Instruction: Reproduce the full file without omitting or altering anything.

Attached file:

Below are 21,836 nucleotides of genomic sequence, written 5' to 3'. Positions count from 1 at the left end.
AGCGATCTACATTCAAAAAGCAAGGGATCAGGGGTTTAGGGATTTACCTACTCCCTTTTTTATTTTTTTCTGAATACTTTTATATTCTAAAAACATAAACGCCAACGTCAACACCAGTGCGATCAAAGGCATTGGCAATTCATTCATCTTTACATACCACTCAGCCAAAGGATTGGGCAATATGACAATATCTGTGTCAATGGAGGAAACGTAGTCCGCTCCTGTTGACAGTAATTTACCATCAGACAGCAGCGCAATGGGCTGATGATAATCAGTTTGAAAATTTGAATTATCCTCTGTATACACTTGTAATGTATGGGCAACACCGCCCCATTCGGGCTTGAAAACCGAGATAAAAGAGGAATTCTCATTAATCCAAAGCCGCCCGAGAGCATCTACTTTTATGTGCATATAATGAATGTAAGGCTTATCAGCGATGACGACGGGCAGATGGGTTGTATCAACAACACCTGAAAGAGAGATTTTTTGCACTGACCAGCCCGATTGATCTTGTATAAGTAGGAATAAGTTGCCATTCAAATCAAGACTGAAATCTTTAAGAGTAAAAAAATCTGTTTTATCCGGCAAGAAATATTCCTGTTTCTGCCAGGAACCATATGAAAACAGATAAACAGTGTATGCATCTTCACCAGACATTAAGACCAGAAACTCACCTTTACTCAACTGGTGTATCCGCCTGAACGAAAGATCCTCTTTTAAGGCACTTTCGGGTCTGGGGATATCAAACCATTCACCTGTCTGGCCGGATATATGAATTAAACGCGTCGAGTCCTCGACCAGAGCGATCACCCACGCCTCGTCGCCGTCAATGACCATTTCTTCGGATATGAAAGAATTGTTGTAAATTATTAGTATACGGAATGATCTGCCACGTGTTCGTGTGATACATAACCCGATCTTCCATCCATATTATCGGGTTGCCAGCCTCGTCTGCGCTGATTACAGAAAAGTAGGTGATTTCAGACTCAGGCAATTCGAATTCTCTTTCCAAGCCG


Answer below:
Below are 21,836 nucleotides of genomic sequence, written 5' to 3'. Positions count from 1 at the left end.
AGCGATCTACATTCAAAAAGCAAGGGATCAGGGGTTTAGGGATTTACCTACTCCCTTTTTTATTTTTTTCTGAATACTTTTATATTCTAAAAACATAAACGCCAACGTCAACACCAGTGCGATCAAAGGCATTGGCAATTCATTCATCTTTACATACCACTCAGCCAAAGGATTGGGCAATATGACAATATCTGTGTCAATGGAGGAAACGTAGTCCGCTCCTGTTGACAGTAATTTACCATCAGACAGCAGCGCAATGGGCTGATGATAATCAGTTTGAAAATTTGAATTATCCTCTGTATACACTTGTAATGTATGGGCAACACCGCCCCATTCGGGCTTGAAAACCGAGATAAAAGAGGAATTCTCATTAATCCAAAGCCGCCCGAGAGCATCTACTTTTATGTGCATATAATGAATGTAAGGCTTATCAGCGATGACGACGGGCAGATGGGTTGTATCAACAACACCTGAAAGAGAGATTTTTTGCACTGACCAGCCCGATTGATCTTGTATAAGTAGGAATAAGTTGCCATTCAAATCAAGACTGAAATCTTTAAGAGTAAAAAAATCTGTTTTATCCGGCAAGAAATATTCCTGTTTCTGCCAGGAACCATATGAAAACAGATAAACAGTGTATGCATCTTCACCAGACATTAAGACCAGAAACTCACCTTTACTCAACTGGTGTATCCGCCTGAACGAAAGATCCTCTTTTAAGGCACTTTCGGGTCTGGGGATATCAAACCATTCACCTGTCTGGCCGGATATATGAATTAAACGCGTCGAGTCCTCGACCAGAGCGATCACCCACGCCTCGTCGCCGTCAATGACCATTTCTTCGGATATGAAAGAATTGTTGTAAATTATTAGTATACGGAATGATCTGCCACGTGTTCGTGTGATACATAACCCGATCTTCCATCCATATTATCGGGTTGCCAGCCTCGTCTGCGCTGATTACAGAAAAGTAGGTGATTTCAGACTCAGGCAATTCGAATTCTCTTTCCAAGCCG